'Circumstance'

Certain to be discussed more for its daring depiction of a lesbian relationship in present-day Tehran than for its artistic merits.

Certain to be discussed more for its daring depiction of a lesbian relationship in present-day Tehran than for its artistic merits, writer-director Maryam Keshavarz’s “Circumstance” suggests a new way of showing stories about young Iranians even as it stumbles and falls over myriad narrative miscalculations. The account of young Atafeh (Nikohl Boosheri) falling in love with fellow schoolgirl Shireen (Sarah Kazemy) — before being pulled apart by events — will draw invites from fests including generalist and gay-lesbian events. Pic has been picked up for U.S. release by Participant Media.

Atafeh and Shireen are first viewed as typical Tehrani high schoolers, though Shireen encounters regular difficulties with authorities, being the daughter of two famed, now-dead parents who were harsh critics of the Islamic Republic. While Shireen lives with her uncle and grandmother, Atafeh enjoys a more stable nuclear family led by worldly, Bach-loving dad Firooz (Soheil Parsa) and adoring mom Azar (Nasin Pakkho), who loves singing nostalgic songs.

The girls know their way around the city’s underground party scene, where gatherings are held in private apartments or in warehouses converted into dance clubs. In these scenes, Keshavarz, shooting mostly in Beirut, Lebanon, captures contempo Iranian life more realistically than any current made-in-Iran film could: Here, when women enter a private interior, they remove their head coverings and even strip down to racy dresses.

“Circumstance” moves even further afield from censored Persian cinema when the gals grow physically intimate, including vivid Dubai-set fantasies of frequenting lesbian bars and making love in lush hotel rooms. Such scenes will likely make the pic ineligible at most Mideast fests, but will set tongues wagging in the widespread Iranian diaspora community, where the pic is already a talking point.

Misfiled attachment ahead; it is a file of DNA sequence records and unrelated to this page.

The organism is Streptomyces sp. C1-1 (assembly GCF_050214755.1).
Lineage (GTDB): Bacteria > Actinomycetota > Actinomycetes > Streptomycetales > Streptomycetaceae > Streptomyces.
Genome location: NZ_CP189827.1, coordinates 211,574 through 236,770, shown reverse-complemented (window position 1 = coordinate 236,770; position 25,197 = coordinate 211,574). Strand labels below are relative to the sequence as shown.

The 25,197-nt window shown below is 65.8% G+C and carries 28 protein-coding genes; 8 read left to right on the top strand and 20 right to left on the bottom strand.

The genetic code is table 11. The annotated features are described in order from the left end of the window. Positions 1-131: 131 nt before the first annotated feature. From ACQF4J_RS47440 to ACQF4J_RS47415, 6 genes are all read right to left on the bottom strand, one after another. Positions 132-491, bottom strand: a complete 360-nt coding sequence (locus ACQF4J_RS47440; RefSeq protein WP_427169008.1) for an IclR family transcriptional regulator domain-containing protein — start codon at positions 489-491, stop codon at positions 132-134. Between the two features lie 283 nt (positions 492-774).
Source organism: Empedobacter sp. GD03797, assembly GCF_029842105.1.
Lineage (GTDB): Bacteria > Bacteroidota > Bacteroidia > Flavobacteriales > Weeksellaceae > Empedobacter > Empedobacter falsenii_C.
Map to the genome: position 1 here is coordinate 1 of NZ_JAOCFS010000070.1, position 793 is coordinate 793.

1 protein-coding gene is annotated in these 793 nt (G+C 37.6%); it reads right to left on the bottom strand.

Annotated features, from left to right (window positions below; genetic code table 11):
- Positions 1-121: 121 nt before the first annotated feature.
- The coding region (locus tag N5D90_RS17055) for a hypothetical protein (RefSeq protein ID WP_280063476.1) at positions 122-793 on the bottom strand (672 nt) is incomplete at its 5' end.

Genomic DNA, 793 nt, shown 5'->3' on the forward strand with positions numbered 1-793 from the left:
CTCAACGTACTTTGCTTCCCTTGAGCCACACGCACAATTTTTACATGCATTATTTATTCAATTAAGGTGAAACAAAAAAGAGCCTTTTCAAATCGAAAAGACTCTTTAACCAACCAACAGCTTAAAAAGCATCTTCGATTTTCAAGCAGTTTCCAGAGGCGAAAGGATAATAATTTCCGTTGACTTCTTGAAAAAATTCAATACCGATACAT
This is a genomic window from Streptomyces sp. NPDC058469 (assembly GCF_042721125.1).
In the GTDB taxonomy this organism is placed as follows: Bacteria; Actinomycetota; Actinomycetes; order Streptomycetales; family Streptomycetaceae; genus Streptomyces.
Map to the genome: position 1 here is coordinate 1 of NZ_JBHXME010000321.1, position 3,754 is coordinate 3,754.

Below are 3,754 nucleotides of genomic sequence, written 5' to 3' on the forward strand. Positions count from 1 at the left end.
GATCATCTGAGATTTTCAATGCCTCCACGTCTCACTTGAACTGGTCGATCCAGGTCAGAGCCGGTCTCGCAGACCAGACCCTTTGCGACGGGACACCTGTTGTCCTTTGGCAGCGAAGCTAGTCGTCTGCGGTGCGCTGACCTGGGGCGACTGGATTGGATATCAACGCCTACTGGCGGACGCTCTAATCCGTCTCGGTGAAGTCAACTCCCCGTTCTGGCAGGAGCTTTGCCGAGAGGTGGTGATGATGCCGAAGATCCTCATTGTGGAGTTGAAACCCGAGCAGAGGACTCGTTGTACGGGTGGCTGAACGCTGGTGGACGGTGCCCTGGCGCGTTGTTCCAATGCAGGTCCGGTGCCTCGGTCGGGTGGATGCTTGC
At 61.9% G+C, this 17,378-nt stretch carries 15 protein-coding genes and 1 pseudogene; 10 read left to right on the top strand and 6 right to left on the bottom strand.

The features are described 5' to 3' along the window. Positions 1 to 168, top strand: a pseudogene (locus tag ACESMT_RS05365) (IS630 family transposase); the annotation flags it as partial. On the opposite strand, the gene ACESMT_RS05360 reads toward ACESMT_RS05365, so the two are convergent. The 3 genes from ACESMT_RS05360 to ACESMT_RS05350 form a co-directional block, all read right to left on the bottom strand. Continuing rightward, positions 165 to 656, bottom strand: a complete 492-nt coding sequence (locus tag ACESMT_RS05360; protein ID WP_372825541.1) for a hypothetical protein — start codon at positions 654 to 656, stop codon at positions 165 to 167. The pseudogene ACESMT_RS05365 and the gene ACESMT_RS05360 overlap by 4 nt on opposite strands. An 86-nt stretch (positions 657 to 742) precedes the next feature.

Keshavarz’s script devolves into the ridiculous as it develops the poorly conceived character of Mehran (Reza Sixo Safai), Atafeh’s long-absent, hash-addicted brother, who suddenly turns up at home and just as suddenly nurtures an affinity for fundamentalist Islam. Incredibly, and without Firooz knowing, Mehran manages to install surveillance cameras in every room in the family house so he can spy on his “infidel” clan.

This, plus everyone’s astounding cluelessness about Atafeh and Shireen’s actual relationship, sends the film reeling into a nonsensical latter half. As Mehran’s power and influence grows over the family, “Circumstance” becomes a loopy piece of psycho-paranoia, in which all but Atafeh find no escape from the Islamic net, pushing the film further away from contempo Persian realities even as it aspires to show them.

Performances drift by the reel toward excessive melodrama, with Safai in particular saddled with an impossible role. Tech package is close to mainstream European standards, with d.p. Brian Rigney Hubbard working to modest effect in anamorphic widescreen. Gingger Shankar, great-niece of Ravi Shankar, manages some convincing Persian-style music, with a soundtrack sprinkled with such pop Persian faves as Andy.

Circumstance

U.S.-Iran-Lebanon

Production

A Participant Media (in U.S.) release of a Marakesh Films presentation. (International sales: Funny Balloons, Paris.) Produced by Karin Chien, Maryam Keshavarz, Melissa M. Lee. Co-producer, Antonin Dedet. Directed, written by Maryam Keshavarz.

Crew

Camera (color, widescreen), Brian Rigney Hubbard; editor, Andrea Chignoli; music, Gingger Shankar; production designer, Natacha Kalfayan; sound (Dolby Digital); associate producers, Hossein Keshavarz, Carla Roley, Maryam Azadi. Reviewed at Sundance Film Festival (competing), Jan. 23, 2011. Running time: 106 MIN.

With

Nikohl Boosheri, Sarah Kazemy, Reza Sixo Safai, Soheil Parsa, Nasin Pakkho, Sina Amedson, Keon Mohajeri. (Farsi dialogue)

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